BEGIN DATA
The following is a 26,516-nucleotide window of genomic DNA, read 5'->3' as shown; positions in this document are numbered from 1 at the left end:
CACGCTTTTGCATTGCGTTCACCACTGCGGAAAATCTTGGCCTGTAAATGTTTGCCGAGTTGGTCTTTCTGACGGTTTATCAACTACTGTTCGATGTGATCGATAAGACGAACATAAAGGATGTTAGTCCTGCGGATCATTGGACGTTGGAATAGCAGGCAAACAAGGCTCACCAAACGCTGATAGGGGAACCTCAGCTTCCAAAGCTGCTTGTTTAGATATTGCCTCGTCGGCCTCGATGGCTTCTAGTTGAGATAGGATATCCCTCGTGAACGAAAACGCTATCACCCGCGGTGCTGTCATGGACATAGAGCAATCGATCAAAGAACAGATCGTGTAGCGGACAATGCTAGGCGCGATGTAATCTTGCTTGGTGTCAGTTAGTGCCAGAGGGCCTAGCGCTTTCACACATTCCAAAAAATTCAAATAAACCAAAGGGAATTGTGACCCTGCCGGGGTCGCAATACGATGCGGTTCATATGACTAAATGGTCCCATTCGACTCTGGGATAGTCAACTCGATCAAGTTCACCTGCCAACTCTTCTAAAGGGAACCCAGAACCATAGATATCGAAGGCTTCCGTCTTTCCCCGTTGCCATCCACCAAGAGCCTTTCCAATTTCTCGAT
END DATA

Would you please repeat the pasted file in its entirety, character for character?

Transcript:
The following is a 26,516-nucleotide window of genomic DNA, read 5'->3' as shown; positions in this document are numbered from 1 at the left end:
CACGCTTTTGCATTGCGTTCACCACTGCGGAAAATCTTGGCCTGTAAATGTTTGCCGAGTTGGTCTTTCTGACGGTTTATCAACTACTGTTCGATGTGATCGATAAGACGAACATAAAGGATGTTAGTCCTGCGGATCATTGGACGTTGGAATAGCAGGCAAACAAGGCTCACCAAACGCTGATAGGGGAACCTCAGCTTCCAAAGCTGCTTGTTTAGATATTGCCTCGTCGGCCTCGATGGCTTCTAGTTGAGATAGGATATCCCTCGTGAACGAAAACGCTATCACCCGCGGTGCTGTCATGGACATAGAGCAATCGATCAAAGAACAGATCGTGTAGCGGACAATGCTAGGCGCGATGTAATCTTGCTTGGTGTCAGTTAGTGCCAGAGGGCCTAGCGCTTTCACACATTCCAAAAAATTCAAATAAACCAAAGGGAATTGTGACCCTGCCGGGGTCGCAATACGATGCGGTTCATATGACTAAATGGTCCCATTCGACTCTGGGATAGTCAACTCGATCAAGTTCACCTGCCAACTCTTCTAAAGGGAACCCAGAACCATAGATATCGAAGGCTTCCGTCTTTCCCCGTTGCCATCCACCAAGAGCCTTTCCAATTTCTCGAT